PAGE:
You can still enjoy a quick snack and get the essential nutrition by replacing junk food with healthier alternatives. Fresh fruits, such as apples and oranges, make for excellent substitutes to candy bars. A handful of almonds replaces a bag of potato chips, baked potatoes replace French fries and skim or low fat milk replaces whole milk. You can also choose low fat frozen yogurt topped with fresh fruit over ice cream. Snacking can still be fun after all.

2) Dried Herbs and Spices Instead of Salty Foods – A High daily intake of sodium can result in certain heart problems over time. Rather than adding salt to your meals, consider the healthier alternative of cinnamon, turmeric, cayenne, clove, garlic, ginger, sage, parsley and basil. Not only will you be adding delicious flavors to your favorite dishes, you’ll also be limiting any risk of heart diseases in the future. Go ahead and spice things up!

3) Choose Whole Grains Over Refined Ones – Refined grains are consumed daily with nearly every meal. They are commonly found in white rice, white flour, white sugar and white breads. Cereals also contain large amounts of refined grains and tons of sugar.

The healthier solution here would be to replace the refined grains with whole grains. Substitute brown rice for white rice, whole grain bread over traditional white bread, and healthier bran cereals over the sugary variety of cereals. Oatmeal is an ideal replacement for refined cereal. Try cooking with quinoa and barley as well.

4) Eat More Cold-Water Fish and Less Red Meat – We all love our steaks and beef, but they also contain a high amount of saturated fats. Consuming a regular diet of red meat on a daily basis may increase the risk of hypertension, cardiovascular diseases, obesity and strokes.

Cold-water fish, such as tuna, swordfish, whitefish, mackrel, salmon, anchovies, and trout all contain Omega-3 fatty acids, which are the essential fats the body needs. Omega-3 helps combat depression, boosts memory production and greatly reduces the risk of Alzheimer’s Disease. Fish can also be frozen for long periods of time, so it never goes to waste.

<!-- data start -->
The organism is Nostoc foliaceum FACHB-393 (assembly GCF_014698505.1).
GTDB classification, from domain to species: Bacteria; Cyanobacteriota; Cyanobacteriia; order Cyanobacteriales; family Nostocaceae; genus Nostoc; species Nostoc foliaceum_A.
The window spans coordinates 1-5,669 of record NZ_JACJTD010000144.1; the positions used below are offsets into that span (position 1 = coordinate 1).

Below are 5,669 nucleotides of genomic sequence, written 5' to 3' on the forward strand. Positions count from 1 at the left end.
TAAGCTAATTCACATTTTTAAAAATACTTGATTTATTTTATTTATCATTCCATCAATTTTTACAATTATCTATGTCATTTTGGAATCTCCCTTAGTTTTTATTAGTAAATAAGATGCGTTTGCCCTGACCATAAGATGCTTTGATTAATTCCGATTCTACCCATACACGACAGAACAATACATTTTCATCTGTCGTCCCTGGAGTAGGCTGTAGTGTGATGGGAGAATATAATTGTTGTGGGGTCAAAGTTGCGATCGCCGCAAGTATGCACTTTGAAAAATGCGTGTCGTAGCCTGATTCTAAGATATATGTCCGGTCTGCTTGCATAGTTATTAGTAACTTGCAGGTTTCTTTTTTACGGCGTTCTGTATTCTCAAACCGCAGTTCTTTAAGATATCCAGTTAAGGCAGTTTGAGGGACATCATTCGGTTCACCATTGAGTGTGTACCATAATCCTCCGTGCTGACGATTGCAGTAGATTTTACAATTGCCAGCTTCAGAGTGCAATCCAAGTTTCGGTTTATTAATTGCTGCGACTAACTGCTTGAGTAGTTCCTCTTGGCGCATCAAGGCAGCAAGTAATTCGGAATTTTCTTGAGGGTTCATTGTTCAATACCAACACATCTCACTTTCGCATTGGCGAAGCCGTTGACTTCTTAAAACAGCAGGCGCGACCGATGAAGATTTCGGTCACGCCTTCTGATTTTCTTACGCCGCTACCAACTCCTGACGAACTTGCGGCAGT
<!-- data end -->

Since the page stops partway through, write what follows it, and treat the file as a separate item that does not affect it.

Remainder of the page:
5) Add Avocados to Your Diet Instead of Mayonnaise or Jam – Mayonnaise is most commonly used while preparing sandwiches and in dips. Mayonnaise gives that dry turkey sandwich a bit of extra taste. Mayonnaise is also loaded with plenty of trans and saturated fats, which are very unhealthy for you.

Avocados are the healthy alternatives to mayonnaise. They contain over 25 essential nutrients which are all vital health components. These specific nutrients protect against cancer, prevent heart diseases and prevent bone diseases from occurring. Avocados are also the main ingredients used for making guacamole, which perfectly complements whole wheat tortilla chips.

6) Eliminate Butter with Extra Virgin Olive Oil – You can’t hear a frying pan sizzle without the sweet sound of butter being applied to it. Some of the most popular dishes are cooked exclusively with butter. Butter is delicious but extremely unhealthy. Butter significantly increases high cholesterol levels, diabetes, obesity, high blood pressure and heart diseases.

Use extra virgin olive oil instead of butter to give your meals a solid dose of essential Omega-3 and Omega-6 fatty acids. Olive oil can be substituted for butter when baking or cooking.

7) Go Organic! – What exactly does organic mean? Simply put organic means natural. Organic farming relies on the usage of natural fertilizers and pesticides, which do not contain harmful toxins.

Non-organic foods are generally exposed to harmful pesticides and other dangerous chemicals. So, the next time you’re outside fruit and vegetable shopping, consider visiting your local farmer’s market instead.

8) Drink Water Instead of Sugary Beverages – Soda contains high amounts of refined sugar with absolutely no nutritional values whatsoever. Sugar found in sodas and other sweetened drinks leads to fatigue, causes dental problems, triggers depression and can eventually lead to diabetes.

Avoid sugary beverages and drink water as often as possible. Water flushes out all the toxins in the body and helps to promote regular digestion. Filtered water is even better because it removes all chemicals found from the tap. Make sure you carry a bottle of water wherever you go.

9) Make the Switch from Regular Breakfast Cereals to Oats – Walk down any cereal aisle in the supermarket and you’ll be bombarded with a tremendous selection of unhealthy cereals that are loaded with refined sugars.

Cooked oats make for the best substitute for a healthy morning breakfast. You can add a pinch of cinnamon, brown sugar, chopped nuts or fresh fruit to give it a little extra flavoring. A healthy bowl of oatmeal can drastically reduce heart diseases, stabilize blood sugar, and lower cholesterol.